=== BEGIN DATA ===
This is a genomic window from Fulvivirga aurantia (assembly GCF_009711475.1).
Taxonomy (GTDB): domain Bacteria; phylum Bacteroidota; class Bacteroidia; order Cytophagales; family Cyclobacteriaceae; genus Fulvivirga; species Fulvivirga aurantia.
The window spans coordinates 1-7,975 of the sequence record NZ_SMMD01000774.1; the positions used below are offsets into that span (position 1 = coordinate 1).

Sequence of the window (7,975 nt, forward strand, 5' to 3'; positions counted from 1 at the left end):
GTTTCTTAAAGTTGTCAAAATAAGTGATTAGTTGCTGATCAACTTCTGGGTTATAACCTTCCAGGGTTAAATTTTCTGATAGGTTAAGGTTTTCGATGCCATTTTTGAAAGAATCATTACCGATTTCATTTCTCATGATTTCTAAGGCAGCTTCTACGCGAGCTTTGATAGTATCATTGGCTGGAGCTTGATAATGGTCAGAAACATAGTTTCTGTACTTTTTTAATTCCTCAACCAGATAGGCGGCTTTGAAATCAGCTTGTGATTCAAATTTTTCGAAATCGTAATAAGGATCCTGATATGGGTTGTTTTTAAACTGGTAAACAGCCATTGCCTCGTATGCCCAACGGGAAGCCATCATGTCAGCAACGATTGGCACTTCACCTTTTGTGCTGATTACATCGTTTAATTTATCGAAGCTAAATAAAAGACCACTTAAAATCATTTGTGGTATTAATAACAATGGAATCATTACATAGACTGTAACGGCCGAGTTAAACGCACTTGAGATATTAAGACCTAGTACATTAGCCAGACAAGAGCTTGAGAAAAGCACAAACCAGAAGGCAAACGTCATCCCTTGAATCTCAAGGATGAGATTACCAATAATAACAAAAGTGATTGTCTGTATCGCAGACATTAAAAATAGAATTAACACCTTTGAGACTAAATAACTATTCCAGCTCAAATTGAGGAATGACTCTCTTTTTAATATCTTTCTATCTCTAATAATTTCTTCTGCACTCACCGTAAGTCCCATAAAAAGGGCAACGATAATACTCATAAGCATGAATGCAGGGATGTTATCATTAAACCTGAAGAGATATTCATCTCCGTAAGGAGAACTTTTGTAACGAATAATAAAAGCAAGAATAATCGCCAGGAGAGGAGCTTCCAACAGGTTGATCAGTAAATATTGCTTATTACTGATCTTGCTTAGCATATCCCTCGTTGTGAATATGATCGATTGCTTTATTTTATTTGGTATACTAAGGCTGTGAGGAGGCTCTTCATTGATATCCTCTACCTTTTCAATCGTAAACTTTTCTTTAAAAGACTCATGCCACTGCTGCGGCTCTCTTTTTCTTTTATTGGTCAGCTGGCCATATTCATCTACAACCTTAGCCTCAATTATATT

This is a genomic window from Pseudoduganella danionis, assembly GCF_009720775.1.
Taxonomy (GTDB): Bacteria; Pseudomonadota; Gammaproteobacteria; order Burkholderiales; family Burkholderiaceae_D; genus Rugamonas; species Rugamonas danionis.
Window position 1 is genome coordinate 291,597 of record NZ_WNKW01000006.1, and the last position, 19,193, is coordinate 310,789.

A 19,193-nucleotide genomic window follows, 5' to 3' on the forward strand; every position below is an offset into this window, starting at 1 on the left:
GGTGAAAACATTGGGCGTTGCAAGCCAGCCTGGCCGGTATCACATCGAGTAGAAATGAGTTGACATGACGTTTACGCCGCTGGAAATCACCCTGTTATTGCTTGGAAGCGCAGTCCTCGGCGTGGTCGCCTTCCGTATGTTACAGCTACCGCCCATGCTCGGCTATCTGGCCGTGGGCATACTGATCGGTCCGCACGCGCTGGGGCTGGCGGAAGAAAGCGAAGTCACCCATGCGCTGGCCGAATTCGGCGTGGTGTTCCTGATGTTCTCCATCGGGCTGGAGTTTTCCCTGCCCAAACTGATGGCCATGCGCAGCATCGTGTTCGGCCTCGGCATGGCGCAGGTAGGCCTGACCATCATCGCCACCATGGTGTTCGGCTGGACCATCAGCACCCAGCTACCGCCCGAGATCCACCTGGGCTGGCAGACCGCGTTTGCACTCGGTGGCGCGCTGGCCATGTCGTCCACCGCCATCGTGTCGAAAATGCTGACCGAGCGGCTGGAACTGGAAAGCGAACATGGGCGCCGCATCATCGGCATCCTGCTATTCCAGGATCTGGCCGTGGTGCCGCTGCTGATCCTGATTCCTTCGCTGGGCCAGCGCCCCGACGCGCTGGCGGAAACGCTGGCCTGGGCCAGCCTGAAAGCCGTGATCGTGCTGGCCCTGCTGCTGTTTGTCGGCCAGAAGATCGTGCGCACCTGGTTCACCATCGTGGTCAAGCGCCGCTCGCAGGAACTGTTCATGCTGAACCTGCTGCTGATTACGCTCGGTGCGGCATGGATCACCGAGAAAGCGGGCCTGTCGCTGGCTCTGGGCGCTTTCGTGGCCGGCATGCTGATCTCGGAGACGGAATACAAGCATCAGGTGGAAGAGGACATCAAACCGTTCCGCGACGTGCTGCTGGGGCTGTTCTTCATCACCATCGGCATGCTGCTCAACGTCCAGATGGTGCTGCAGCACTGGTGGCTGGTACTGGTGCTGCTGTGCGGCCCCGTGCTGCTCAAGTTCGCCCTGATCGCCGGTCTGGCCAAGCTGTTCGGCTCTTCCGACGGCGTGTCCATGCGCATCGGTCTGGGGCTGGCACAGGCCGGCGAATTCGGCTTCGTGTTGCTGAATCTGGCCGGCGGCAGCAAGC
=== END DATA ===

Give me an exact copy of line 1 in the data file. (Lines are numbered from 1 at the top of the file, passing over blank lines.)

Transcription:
This is a genomic window from Fulvivirga aurantia (assembly GCF_009711475.1).